Hello again! Does anyone remember the phrase “Warning: contents may settle”? I seem to recall that on American cereal boxes, and I always thought the sense of alarm was unwarranted.
We are starting to settle – both contents and inhabitants, in our house and in our new city. Here are a few snaps from the first two weeks of September.
We arrived at the house the evening of August 31st, and Tilly spent the first few days rather radically exploring. She tried to get up the fireplace and she managed to slip up the ladder to the loft. The loft is floored, but beyond the floor there is an open descent under the roof to where it begins over the front door. And while climbing up the ladder was the work of a moment, going back down the ladder was not something in Tilly’s worldview. Luckily the Dafter and I, with the aid of an open box, managed to get her back down.
Tilly spent the next few days desperate to return to what we now call Loft Land. Do you see the large ceiling hatch over the landing? That’s where the ladder to the loft comes down. Here is Tilly prowling along the top banister, with about a 15 foot drop to the start of the staircase below her.
That afternoon we heard an odd sound, and I found her sliding down the banister you see here. She was on her belly, with both front and back paws desperately gripping either side of the banister, but losing the fight against gravity. The look on her face! To my credit I didn’t start howling with laughter until I had tenderly and sympathetically rescued her. Then I laughed and laughed for about a day and a half. There are scratch marks on the paint, but they just make me laugh!
Tilly’s response was to spend the next three days in the Dafter’s room. She knows perfectly well that the Dafter, although implicated in removing her from Loft Land, is not in charge and it’s Meanie Mom (me) who makes such decisions.
This worked out very well for all involved – I could keep track of Tilly, and the Dafter had much needed company. Unfortunately, but not too surprisingly, the Dafter has been very unwell indeed with all the moving and everything. Since attending a full lesson (1 hr 40 mins) on August 23rd, she has been mostly housebound and some days bedbound with her ME and a bad cold into the mix. However, for the most part, her spirits haven’t been too low. After our first week here, she commented that she didn’t feel as if she hadn’t left the house for a week, because she can hear and see the children at the primary school from her bedroom window. She’s longing to get back to school herself, and she will do, given time to recuperate.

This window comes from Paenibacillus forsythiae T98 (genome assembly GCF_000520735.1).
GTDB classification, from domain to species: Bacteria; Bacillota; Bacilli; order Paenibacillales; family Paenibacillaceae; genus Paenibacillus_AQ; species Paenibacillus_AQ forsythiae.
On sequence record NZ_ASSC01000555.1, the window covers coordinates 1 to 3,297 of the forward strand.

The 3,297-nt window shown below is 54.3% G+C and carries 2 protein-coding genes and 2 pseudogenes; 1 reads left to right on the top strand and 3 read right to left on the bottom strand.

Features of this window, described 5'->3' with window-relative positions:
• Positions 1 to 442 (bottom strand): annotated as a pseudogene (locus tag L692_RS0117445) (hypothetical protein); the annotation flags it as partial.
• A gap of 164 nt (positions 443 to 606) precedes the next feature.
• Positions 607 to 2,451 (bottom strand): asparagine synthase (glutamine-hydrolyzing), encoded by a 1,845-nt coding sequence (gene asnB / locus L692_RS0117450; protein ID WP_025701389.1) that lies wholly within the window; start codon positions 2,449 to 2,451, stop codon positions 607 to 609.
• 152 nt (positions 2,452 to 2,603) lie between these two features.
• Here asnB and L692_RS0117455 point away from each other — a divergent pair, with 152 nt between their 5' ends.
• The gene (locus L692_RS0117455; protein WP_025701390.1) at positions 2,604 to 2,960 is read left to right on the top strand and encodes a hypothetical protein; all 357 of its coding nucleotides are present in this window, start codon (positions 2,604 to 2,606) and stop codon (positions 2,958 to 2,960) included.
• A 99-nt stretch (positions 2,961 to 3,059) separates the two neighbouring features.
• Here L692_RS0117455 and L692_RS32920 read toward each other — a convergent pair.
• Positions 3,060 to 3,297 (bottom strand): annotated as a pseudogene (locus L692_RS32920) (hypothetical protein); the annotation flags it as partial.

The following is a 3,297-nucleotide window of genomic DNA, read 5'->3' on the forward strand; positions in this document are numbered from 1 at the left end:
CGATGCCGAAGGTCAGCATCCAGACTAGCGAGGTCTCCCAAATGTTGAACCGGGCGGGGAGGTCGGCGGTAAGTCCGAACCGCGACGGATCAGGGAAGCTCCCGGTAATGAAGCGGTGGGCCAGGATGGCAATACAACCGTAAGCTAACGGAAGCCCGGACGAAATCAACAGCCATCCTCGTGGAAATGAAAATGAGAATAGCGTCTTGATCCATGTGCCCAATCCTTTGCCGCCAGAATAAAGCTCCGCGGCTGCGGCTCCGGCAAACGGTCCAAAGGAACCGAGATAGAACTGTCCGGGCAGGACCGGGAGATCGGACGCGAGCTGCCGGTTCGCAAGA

I have also been at home a great deal of the time, looking after her and also sorting out the house. But I have had a few very welcome escapes. Last Sunday I went to an evening church service, and very much enjoyed my walk home. The skies here can be as dramatic as Aberdeen skyscapes:
(Parking cars halfway up the pavement seems to be a common technique here, in case you’re wondering!)
Here is a little house that I thought was charming, and almost American:
And we have had company! I mentioned that our former neighbour, J, and her family now live nearby; I also had a delightful visit from an American friend. We used Mrs. Morrison’s tea set. I remembered her expression: “I do love a cup of tea of a forenoon!” Also in the photo is my Granny‘s green glass milk jug. Moving all these precious things has made me want to use them more often.
I hadn’t quite gotten organised enough to bake anything myself, but we enjoyed the Tunnock’s tea cakes. Tilly was perfectly decorous – you’d never suspect her of being in the least bit rambunctious, would you?
I thought this photograph encapsulated some of my first impressions of Glasgow: leafy, and with changeable weather. The sun was very warm that day, but when the rainclouds burst it was very wet! Warm and wet – unusual for someone used to Aberdeen weather. I walked wearing a knitted jacket and carrying an umbrella.
Here are some snaps from another rainy walk:
Just as I love curvaceous granite in Aberdeen, I really like what nineteenth-century architects did with red sandstone in Glasgow. I’m very partial to Charles Rennie Mackintosh and Art Nouveau-era design with its organic curves, and the architecture in Glasgow is a delight.
Glasgow is a great city to walk in. Note the Caledonia bookstore and the Alba cafe in the photo above, and this lovely display below:
I was sorely tempted to buy a pot of Chinese lanterns (physalis). I’ve never seen them for sale before, and I used to love them as a child. I’ve twice tried to grow them from seed, with no success. Perhaps I’ll go back soon and see if they are still there!
We’ve been incredibly fortunate with how smoothly all the different transitions have gone, and once things in the house are all more or less in place, I will give you a little tour. Thank you all for your cheering good wishes. I hope you’re having a great weekend! Now that things are returning to some kind of normality, I can’t wait to read blogs and spend some time in Blogland. It’s even more fun than Loft Land, and less dusty as well.